Implementation of building energy codes in Hong Kong

Pao Yue-kong Library Electronic Theses Database

Implementation of building energy codes in Hong Kong


Author: Lai, Ho-ming Matthew
Title: Implementation of building energy codes in Hong Kong
Degree: M.Sc.
Year: 2001
Subject: Hong Kong Polytechnic University -- Dissertations
Department: Multi-disciplinary Studies
Dept. of Management
Pages: xii, 101, [12] leaves : ill. ; 30 cm
Language: English
InnoPac Record:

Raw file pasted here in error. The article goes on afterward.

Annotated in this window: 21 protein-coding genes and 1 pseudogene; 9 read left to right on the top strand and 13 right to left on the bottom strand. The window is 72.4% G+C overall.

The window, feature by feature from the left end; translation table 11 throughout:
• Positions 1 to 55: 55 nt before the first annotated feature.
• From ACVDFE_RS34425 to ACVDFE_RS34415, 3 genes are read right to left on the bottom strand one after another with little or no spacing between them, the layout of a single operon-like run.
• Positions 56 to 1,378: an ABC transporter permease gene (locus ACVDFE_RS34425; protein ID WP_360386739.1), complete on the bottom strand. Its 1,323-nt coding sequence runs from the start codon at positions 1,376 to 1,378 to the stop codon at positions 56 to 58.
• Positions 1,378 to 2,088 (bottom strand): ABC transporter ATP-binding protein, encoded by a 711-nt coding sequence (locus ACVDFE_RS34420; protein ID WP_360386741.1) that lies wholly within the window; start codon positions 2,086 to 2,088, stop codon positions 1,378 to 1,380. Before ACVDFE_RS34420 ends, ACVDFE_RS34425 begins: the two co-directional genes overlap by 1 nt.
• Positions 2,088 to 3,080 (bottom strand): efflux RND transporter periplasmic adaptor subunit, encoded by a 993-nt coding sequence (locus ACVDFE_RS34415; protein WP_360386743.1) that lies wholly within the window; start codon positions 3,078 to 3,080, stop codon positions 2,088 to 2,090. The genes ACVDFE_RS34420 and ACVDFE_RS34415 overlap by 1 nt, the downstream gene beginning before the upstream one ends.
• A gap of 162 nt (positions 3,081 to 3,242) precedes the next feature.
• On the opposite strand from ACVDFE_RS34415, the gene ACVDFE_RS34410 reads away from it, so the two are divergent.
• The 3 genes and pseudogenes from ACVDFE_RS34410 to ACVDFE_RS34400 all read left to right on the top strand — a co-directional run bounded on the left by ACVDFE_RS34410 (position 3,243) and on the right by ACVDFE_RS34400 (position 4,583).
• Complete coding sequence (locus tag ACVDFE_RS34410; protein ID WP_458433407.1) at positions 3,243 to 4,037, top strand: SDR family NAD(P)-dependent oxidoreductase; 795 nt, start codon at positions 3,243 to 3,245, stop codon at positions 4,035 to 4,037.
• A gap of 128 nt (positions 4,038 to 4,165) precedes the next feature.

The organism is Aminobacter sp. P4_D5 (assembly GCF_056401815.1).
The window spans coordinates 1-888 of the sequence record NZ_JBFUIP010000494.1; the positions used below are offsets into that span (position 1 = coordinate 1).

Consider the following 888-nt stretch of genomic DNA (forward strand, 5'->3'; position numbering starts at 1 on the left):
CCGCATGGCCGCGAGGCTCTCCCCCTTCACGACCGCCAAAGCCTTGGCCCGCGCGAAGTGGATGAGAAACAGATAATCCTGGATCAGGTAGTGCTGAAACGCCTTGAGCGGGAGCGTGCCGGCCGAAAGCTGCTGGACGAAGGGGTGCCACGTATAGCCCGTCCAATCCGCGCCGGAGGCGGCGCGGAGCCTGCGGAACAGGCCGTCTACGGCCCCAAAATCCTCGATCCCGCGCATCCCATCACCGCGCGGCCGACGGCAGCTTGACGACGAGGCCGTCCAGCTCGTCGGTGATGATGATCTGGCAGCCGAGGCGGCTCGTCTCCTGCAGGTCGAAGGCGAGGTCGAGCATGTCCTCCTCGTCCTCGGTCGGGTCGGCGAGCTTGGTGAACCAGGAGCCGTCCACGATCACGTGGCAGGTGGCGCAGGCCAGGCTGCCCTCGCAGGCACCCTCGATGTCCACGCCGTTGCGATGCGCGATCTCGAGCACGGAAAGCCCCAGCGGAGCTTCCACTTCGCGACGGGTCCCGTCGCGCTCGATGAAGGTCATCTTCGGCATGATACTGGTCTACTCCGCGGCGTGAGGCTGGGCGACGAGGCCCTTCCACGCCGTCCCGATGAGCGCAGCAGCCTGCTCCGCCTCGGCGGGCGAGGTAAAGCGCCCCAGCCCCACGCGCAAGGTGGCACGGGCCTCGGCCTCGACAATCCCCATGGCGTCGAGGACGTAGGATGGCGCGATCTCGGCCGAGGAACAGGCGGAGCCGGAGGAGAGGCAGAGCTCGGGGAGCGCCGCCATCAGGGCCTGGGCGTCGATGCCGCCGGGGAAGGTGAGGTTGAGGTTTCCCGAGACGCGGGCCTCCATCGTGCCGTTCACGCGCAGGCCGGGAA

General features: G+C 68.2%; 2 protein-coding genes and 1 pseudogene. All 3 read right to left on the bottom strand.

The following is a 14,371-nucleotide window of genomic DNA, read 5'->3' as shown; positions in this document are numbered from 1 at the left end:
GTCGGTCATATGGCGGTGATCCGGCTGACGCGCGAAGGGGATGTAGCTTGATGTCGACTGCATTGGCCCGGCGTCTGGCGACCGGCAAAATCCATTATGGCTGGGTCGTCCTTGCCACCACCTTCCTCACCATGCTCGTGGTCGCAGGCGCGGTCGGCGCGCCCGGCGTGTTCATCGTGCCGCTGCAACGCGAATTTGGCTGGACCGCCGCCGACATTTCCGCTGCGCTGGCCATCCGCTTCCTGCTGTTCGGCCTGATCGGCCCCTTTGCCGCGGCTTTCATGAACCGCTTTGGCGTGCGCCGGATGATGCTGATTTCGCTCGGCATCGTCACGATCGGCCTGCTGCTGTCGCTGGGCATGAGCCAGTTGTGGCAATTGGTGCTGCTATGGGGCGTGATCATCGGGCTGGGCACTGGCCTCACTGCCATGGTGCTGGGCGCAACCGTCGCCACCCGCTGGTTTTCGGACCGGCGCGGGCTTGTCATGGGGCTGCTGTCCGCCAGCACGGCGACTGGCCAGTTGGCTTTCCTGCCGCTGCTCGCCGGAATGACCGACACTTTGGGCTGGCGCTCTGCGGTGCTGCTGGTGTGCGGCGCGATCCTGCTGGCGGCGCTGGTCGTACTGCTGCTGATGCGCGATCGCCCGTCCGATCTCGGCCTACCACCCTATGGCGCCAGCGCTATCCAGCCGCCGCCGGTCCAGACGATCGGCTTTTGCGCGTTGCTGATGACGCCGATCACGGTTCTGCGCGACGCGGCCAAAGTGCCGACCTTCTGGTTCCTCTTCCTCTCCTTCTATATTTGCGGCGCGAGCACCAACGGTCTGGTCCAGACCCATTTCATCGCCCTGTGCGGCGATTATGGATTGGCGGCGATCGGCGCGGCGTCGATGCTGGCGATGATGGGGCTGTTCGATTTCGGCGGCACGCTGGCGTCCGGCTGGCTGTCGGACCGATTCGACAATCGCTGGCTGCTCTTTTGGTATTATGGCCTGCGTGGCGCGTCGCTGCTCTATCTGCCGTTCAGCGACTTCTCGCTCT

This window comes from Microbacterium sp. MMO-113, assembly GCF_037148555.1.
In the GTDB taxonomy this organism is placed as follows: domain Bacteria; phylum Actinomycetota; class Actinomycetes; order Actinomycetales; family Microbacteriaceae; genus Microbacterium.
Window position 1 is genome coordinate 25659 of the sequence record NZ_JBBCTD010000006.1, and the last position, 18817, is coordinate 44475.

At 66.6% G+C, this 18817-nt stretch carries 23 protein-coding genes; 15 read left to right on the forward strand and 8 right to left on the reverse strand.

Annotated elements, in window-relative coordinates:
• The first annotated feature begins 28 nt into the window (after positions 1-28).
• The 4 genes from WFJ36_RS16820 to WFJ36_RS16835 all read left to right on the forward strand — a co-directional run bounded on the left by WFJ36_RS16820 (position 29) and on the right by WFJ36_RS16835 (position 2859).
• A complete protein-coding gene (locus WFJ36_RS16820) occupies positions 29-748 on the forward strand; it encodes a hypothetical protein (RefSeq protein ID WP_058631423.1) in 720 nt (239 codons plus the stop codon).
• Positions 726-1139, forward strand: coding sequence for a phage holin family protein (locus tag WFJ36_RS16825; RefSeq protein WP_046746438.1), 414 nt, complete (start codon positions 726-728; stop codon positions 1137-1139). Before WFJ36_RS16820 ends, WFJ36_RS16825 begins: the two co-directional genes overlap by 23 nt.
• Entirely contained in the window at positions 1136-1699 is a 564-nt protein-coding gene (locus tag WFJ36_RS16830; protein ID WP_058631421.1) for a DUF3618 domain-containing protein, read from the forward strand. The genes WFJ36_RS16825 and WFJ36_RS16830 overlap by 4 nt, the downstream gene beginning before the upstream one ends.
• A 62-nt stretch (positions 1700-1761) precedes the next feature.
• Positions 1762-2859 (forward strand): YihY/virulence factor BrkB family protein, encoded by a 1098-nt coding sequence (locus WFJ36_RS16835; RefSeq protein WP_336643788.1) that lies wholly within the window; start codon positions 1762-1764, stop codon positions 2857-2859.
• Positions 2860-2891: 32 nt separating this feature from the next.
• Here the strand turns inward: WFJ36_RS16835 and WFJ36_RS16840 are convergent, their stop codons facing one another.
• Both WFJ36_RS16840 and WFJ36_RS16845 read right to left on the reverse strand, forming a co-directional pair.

Abstract: In Hong Kong the amount of electricity consumption has been increasing rapidly over the past ten years as the size of population increased significantly. Pervious studies indicate that building energy consumption contribute a significant proportion of total energy consumed. Reducing electricity consumption not only lead to a saving in building operation cost, but also reduces the environmental impact in long-term considerations. Thus, it becomes a primary interest to control building energy consumption and mitigate environmental impact. In 1998, the Government first launched the Building Energy Codes (BEC) for building services facility to enhance and arouse the public awareness of energy saving. The scheme consists of a set of BEG targeting at lighting, electrical, air-conditioning, lift and escalator installations in a building. Although the BEC is not a mandatory scheme, it counters some economic and environmental benefits for the public. Since March 2001, there are 48 installations including lighting, electrical and air-conditioning and 32 buildings in both private and public sectors that have been registered in the voluntary scheme of BEC (EEO, 2001). Nowadays, it also becomes a trend in the building industry to adopt the BEC by implementing energy saving initiatives of the Government and energy efficient rebate programs of the Power Companies. The aim of this research is to find out the factors and barriers affecting the implementation of BEC in Hong Kong. It also examines the cost effectiveness of implementing BEC in Hong Kong public housing estates by benefit-cost analysis (BCA). There are two design alternatives for standard rental and HOS domestic blocks in designing lighting installation in new building project. The benefit-cost ratio (BCR) and payback period are used to see which design alternative is financially viable. Sensitivity analysis is also carried out to demonstrate the impact of the discount rate and electricity escalation rate on BCR and payback period. A survey was conducted to obtain feedback regarding BEC by means of questionnaire and face-to-face interviews from relevant parties involved such as facility managers, clients, building owners and engineers. The factors and barriers affecting the implementation of BEC are identified and discussed in this study. Also, this project aims to explore the attitude of all parties concerned in the building industry towards the adoption of BEC. Possible management strategies and opportunities are recommended for encouraging implementation of BEC. From the survey findings, it indicates that BEC is still not widely adopted in the industry. It mainly caused by various factors and barriers in terms of buildings, BS facility, organizations, building owners and external environment. In this study, the reasons for the low penetration rate of BEC in the industry have also been explored. The result indicates that the characteristic of building owners is the most important factor influencing the implementation of BEC. In the private sector, the most critical barrier seems to be the organizational investment strategies. This barrier is caused by the budget constraint and funding allocation for BEC in the company. Moreover, such barriers are come from the short-term investment strategies of top management and building owners. In the public sector, energy saving policies and departmental management strategies are the most important barrier for BEC. In addition, improvement measures in design stage as well as implementation of BEC for new and existing buildings are proposed for decision-makers. Nowadays, one of the challenges for building professionals is to design and operate buildings in a cost effective and environmental friendly manner. Apart from the building design and operation, successful management strategy should be integrated with legislative, educational and the promotional schemes.

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